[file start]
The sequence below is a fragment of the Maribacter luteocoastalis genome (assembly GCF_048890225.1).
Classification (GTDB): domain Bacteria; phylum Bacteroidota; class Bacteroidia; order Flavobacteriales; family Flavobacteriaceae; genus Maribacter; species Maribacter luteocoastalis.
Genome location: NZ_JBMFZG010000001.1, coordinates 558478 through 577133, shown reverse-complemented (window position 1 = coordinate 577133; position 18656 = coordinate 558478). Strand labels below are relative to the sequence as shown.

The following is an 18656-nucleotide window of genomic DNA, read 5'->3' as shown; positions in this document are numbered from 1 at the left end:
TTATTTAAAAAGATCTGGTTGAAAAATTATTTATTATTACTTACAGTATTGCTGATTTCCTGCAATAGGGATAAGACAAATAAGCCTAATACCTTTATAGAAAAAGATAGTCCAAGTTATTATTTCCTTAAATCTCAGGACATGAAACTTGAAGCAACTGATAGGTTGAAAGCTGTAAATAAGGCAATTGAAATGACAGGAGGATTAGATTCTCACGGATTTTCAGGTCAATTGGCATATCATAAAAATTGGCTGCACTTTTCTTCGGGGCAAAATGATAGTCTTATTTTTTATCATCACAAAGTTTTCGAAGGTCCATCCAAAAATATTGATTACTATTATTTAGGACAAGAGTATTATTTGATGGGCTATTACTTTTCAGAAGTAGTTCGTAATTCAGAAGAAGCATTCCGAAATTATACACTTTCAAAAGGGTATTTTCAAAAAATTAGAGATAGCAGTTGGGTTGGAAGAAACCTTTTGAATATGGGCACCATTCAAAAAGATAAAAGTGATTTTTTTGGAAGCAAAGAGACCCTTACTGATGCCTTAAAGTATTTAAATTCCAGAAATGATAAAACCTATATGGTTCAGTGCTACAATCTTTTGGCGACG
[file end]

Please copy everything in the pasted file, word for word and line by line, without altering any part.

The sequence below is a fragment of the Maribacter luteocoastalis genome (assembly GCF_048890225.1).
Classification (GTDB): domain Bacteria; phylum Bacteroidota; class Bacteroidia; order Flavobacteriales; family Flavobacteriaceae; genus Maribacter; species Maribacter luteocoastalis.
Genome location: NZ_JBMFZG010000001.1, coordinates 558478 through 577133, shown reverse-complemented (window position 1 = coordinate 577133; position 18656 = coordinate 558478). Strand labels below are relative to the sequence as shown.

The following is an 18656-nucleotide window of genomic DNA, read 5'->3' as shown; positions in this document are numbered from 1 at the left end:
TTATTTAAAAAGATCTGGTTGAAAAATTATTTATTATTACTTACAGTATTGCTGATTTCCTGCAATAGGGATAAGACAAATAAGCCTAATACCTTTATAGAAAAAGATAGTCCAAGTTATTATTTCCTTAAATCTCAGGACATGAAACTTGAAGCAACTGATAGGTTGAAAGCTGTAAATAAGGCAATTGAAATGACAGGAGGATTAGATTCTCACGGATTTTCAGGTCAATTGGCATATCATAAAAATTGGCTGCACTTTTCTTCGGGGCAAAATGATAGTCTTATTTTTTATCATCACAAAGTTTTCGAAGGTCCATCCAAAAATATTGATTACTATTATTTAGGACAAGAGTATTATTTGATGGGCTATTACTTTTCAGAAGTAGTTCGTAATTCAGAAGAAGCATTCCGAAATTATACACTTTCAAAAGGGTATTTTCAAAAAATTAGAGATAGCAGTTGGGTTGGAAGAAACCTTTTGAATATGGGCACCATTCAAAAAGATAAAAGTGATTTTTTTGGAAGCAAAGAGACCCTTACTGATGCCTTAAAGTATTTAAATTCCAGAAATGATAAAACCTATATGGTTCAGTGCTACAATCTTTTGGCGACG